Indonesia: Police chief’s shocking torture admission only tip of iceberg

The confirmation of the use of torture by Indonesia’s security forces by Indonesia’s chief of police is an unprecedented turnaround after more than a decade of stubborn denial of this practice, said Amnesty International today.

In a rare admission, General Badrodin Haiti, the chief of Indonesia’s police, confirmed that members of the elite Detachment-88 counter-terrorism unit kicked an alleged terrorism suspect in the chest, breaking his ribs, and causing his heart to fail.

“General Badrodin Haiti’s unprecedented admission is a major turnaround in the country’s persistent public denial that torture is rife in Indonesia,” said Josef Benedict, Amnesty International’s Director of Campaigns for South-East Asia.

General Badrodin Haiti’s unprecedented admission is a major turnaround in the country’s persistent public denial that torture is rife in Indonesia.
Josef Benedict, Amnesty International’s Director of Campaigns for South-East Asia

“For more than a decade we have been publicizing the abhorrent use of torture in the country. This gives a glimmer of hope that the endemic culture of impunity that pervades a police could be starting to crack. Now the government must commission a robust and independent inquiry to determine how widespread such practices have been. There is an urgent need for long overdue accountability mechanisms and new laws criminalizing the use of torture.”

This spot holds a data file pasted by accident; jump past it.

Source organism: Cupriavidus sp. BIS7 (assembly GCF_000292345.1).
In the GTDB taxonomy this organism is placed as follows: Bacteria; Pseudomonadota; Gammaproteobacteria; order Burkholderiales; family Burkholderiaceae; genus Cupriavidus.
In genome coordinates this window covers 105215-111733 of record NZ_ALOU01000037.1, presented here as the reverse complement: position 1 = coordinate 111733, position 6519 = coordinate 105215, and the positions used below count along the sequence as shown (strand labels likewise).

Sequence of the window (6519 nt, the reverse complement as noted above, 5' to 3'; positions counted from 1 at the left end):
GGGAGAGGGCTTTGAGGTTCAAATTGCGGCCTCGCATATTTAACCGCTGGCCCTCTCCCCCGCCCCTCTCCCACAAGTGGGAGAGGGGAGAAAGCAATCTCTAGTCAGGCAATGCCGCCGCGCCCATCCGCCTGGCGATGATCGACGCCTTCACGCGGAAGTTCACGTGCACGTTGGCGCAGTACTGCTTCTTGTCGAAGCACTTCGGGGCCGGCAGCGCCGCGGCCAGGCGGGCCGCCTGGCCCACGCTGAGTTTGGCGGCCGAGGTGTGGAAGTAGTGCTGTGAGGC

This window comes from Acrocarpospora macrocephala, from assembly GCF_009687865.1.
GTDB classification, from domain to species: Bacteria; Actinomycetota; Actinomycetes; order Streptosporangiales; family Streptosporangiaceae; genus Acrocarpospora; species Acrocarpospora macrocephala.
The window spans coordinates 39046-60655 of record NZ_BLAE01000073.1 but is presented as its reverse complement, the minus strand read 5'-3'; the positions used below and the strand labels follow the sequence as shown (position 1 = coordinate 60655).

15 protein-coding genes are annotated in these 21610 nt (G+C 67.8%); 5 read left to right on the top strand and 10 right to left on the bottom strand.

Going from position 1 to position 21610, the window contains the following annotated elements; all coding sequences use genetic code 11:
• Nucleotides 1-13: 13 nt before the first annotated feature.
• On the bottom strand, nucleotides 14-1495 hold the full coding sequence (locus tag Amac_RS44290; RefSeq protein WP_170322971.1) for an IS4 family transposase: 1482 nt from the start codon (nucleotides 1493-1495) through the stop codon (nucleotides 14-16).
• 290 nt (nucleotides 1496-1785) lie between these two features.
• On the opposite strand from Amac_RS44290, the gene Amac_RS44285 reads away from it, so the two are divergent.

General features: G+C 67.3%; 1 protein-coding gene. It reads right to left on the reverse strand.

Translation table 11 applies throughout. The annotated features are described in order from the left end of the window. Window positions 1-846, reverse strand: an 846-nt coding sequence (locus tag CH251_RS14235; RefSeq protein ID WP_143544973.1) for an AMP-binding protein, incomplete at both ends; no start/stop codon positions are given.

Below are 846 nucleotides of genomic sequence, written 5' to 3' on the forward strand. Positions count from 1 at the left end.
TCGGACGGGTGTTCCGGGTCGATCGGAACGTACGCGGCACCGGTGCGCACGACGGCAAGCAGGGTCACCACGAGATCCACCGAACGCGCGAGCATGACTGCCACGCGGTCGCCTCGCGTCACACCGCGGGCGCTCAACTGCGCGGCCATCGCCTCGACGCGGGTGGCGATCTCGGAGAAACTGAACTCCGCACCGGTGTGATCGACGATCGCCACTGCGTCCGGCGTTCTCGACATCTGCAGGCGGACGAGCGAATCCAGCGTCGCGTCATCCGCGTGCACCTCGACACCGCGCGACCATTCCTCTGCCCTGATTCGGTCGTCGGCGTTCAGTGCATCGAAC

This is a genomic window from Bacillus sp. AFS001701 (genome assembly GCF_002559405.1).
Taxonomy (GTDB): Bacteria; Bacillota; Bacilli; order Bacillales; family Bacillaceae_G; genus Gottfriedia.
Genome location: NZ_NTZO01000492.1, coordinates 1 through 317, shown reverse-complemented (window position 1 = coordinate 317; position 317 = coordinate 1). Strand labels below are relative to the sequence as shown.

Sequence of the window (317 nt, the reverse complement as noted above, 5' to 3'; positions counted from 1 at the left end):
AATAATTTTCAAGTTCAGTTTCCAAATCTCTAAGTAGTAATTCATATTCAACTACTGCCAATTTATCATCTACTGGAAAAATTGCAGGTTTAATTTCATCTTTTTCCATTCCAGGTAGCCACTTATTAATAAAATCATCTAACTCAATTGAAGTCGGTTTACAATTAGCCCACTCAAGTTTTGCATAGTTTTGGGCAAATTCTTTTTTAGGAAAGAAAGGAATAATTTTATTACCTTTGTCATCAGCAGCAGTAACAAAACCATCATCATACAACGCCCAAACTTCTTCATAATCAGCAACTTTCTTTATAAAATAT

Background

General Badrodin Haiti made the admission to a body of lawmakers who had summoned him to account for the fact that the police’s original claims that Siyono, an alleged terrorism suspect who died in custody, succumbed to wounds sustained during a scuffle.

Amnesty International believes there are numerous cases where the police including the elite counter-terrorism unit Detachment-88, should be investigated for alleged human right violations, including torture.

The Indonesian National Human Rights Commission (Komnas HAM), which has been pushing for police accountability, said last month that at least 121 individuals have died in custody since 2007 in counter-terror operations.

No credible investigation has ever been conducted, while the police have sought to shield themselves from accountability by making illusionary pledges to investigate themselves. Such practices, which demonstrate a reckless disregard for international human rights law, may be exacerbated by proposed draconian counter-terrorism legislation that allows the police to detain suspects for up to 390 days without having to present them in court